Paul Benioff

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Benioff smiling
Paul A. Benioff in 2019

Paul A. Benioff[1] is an American physicist who helped pioneer the field of quantum computing. Benioff is best known for his research in quantum information theory during the 1970s and 80s that demonstrated the theoretical possibility of quantum computers by describing the first quantum mechanical model of a computer. In this work, Benioff showed that a computer could operate under the laws of quantum mechanics by describing a Schrödinger equation description of Turing machines. Benioff's body of work in quantum information theory has continued on to the present day and has encompassed quantum computers, quantum robots, and the relationship between foundations in logic, math, and physics.

Early life and education[edit]

Benioff was born on May 1, 1930, in Pasadena, California.[2] His father was a professor of seismology at the California Institute of Technology, and his mother received a master's degree in English from the University of California, Berkeley.

Benioff also attended Berkeley, where he earned an undergraduate degree in botany in 1951. After a two-year stint working in nuclear chemistry for Tracerlab, he returned to Berkeley. In 1959, he obtained his Ph.D. in nuclear chemistry.

Career[edit]

In 1960, Benioff spent a year at the Weizmann Institute of Science in Israel as a postdoctoral fellow. He then spent six months at the Niels Bohr Institute in Copenhagen as a Ford Fellow. In 1961, he began a long career at Argonne National Laboratory, first with its Chemistry Division and later in 1978 in the lab's Environmental Impact Division. Benioff remained at Argonne until he retired in 1995. He continues to conduct research at the laboratory as a post-retirement emeritus scientist for the Physics Division.

In addition, Benioff taught the foundations of quantum mechanics as a visiting professor at Tel Aviv University in 1979, and he worked as a visiting scientist at CNRS Marseilles in 1979 and 1982.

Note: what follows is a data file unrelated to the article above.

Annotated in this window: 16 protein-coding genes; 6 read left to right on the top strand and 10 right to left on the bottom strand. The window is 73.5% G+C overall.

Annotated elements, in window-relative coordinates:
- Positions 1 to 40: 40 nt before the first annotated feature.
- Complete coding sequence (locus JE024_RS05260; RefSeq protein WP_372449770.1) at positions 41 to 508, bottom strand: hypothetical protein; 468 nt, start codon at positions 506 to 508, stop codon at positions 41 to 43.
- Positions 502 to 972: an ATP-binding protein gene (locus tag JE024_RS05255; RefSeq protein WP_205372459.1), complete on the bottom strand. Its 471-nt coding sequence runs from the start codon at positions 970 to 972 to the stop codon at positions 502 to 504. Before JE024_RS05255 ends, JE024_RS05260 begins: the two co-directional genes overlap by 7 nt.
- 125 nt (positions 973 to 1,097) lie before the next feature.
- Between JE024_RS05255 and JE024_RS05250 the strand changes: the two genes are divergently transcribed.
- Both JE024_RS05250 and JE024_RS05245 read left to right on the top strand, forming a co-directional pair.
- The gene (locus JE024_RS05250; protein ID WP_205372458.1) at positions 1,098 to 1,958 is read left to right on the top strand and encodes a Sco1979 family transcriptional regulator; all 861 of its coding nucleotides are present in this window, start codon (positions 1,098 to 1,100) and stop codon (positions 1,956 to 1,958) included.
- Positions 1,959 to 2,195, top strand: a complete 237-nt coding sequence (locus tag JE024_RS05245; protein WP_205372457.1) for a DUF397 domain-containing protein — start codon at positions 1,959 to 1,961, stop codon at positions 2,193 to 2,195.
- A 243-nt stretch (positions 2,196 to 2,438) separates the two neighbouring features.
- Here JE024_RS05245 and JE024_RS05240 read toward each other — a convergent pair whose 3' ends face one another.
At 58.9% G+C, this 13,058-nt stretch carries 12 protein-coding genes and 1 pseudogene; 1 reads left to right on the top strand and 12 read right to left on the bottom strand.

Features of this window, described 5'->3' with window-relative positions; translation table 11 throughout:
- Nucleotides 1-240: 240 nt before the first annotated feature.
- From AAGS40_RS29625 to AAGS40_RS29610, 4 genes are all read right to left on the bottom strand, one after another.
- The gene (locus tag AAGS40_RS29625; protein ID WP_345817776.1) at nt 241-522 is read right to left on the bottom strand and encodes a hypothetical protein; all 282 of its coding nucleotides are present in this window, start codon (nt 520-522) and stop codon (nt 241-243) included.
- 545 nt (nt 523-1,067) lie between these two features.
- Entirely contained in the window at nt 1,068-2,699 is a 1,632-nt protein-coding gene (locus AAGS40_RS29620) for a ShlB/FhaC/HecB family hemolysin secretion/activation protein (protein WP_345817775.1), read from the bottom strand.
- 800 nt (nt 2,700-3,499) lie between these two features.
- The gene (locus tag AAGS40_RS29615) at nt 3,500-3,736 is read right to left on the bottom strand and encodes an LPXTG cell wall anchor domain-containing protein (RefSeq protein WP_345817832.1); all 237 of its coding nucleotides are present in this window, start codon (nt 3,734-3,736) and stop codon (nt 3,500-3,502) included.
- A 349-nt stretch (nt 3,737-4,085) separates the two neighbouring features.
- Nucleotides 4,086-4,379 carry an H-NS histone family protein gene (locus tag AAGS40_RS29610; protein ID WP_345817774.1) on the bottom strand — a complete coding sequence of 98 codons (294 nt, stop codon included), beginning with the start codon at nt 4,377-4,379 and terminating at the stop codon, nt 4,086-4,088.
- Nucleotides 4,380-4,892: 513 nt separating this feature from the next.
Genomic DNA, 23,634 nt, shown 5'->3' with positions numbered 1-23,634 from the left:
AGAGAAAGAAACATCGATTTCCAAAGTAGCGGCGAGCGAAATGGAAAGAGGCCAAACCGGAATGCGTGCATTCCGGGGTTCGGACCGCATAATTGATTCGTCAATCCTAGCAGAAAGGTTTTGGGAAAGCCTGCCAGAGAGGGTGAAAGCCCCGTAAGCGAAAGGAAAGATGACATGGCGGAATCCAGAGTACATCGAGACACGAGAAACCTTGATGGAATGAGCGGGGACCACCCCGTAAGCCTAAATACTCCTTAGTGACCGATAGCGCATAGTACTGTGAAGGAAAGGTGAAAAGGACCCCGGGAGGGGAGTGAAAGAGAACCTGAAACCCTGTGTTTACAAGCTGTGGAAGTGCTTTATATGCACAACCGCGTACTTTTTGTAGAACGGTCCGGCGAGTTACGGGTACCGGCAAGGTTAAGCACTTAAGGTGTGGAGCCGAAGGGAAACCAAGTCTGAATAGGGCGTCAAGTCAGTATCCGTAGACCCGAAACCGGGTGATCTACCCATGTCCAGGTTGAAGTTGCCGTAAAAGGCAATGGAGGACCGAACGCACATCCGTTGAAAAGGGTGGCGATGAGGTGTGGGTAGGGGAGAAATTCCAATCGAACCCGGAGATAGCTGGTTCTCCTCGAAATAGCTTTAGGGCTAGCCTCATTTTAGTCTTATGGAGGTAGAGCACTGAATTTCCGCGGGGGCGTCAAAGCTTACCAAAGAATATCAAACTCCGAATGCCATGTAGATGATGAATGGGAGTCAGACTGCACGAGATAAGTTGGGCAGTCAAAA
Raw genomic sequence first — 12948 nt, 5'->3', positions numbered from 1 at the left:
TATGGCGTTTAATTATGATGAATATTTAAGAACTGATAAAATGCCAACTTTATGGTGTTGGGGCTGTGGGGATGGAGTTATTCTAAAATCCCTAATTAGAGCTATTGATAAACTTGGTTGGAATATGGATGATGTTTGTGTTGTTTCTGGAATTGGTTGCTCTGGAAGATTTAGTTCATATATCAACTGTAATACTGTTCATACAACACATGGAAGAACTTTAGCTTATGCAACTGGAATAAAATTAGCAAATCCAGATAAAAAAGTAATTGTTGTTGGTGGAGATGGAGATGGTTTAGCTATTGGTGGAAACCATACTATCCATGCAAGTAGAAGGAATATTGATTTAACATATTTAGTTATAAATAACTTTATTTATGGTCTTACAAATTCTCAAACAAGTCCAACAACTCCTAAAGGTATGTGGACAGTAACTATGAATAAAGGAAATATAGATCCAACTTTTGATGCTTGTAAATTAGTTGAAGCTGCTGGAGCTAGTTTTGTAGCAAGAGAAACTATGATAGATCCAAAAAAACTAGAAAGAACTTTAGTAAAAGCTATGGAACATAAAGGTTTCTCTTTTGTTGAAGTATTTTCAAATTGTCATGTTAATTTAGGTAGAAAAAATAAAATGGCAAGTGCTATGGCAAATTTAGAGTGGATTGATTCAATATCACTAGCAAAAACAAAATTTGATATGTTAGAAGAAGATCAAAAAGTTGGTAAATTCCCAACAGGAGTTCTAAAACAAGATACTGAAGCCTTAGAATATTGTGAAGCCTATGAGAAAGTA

Research[edit]

Quantum Computing[edit]

In the 1970s, Benioff began to research the theoretical feasibility of quantum computing. His early research culminated in a paper,[3] published in 1980, that described a quantum mechanical model of Turing Machines. This work was based on a classical description in 1973 of reversible Turing machines by physicist Charles H. Bennett.[4]

Benioff's model of a quantum computer was reversible and did not dissipate energy.[5] At the time, there were several papers arguing that the creation of a reversible model of quantum computing was impossible. Benioff's paper was the first to show that reversible quantum computing was theoretically possible, which in turn showed the possibility of quantum computing in general. This work, along with later work by several other authors (including David Deutsch, Richard Feynman, and Peter Shor), initiated the field of quantum computing.

In a paper published in 1982,[6] Benioff further developed his original model of quantum mechanical Turing machines. This work put quantum computers on a solid theoretical foundation. Richard Feynman then produced a universal quantum simulator.[7] Building on the work of Benioff and Feynman, Deutsch proposed that quantum mechanics can be used to solve computational problems faster than classical computers, and in 1994, Shor described a factoring algorithm that is considered to have an exponential speedup over classical computers.[8]

After Benioff and his peers in the field published several more papers on quantum computers, the idea began to gain traction with industry, banking, and government agencies. The field is now a fast-growing area of research that could have applications in cybersecurity, cryptography, quantum system modeling and more.

Further Research[edit]

Throughout his career at Argonne, Benioff conducted research in many fields, including mathematicsphysics and chemistry. While in the Chemistry Division, he conducted research on nuclear reaction theory, as well as the relationship between the foundations of physics and mathematics.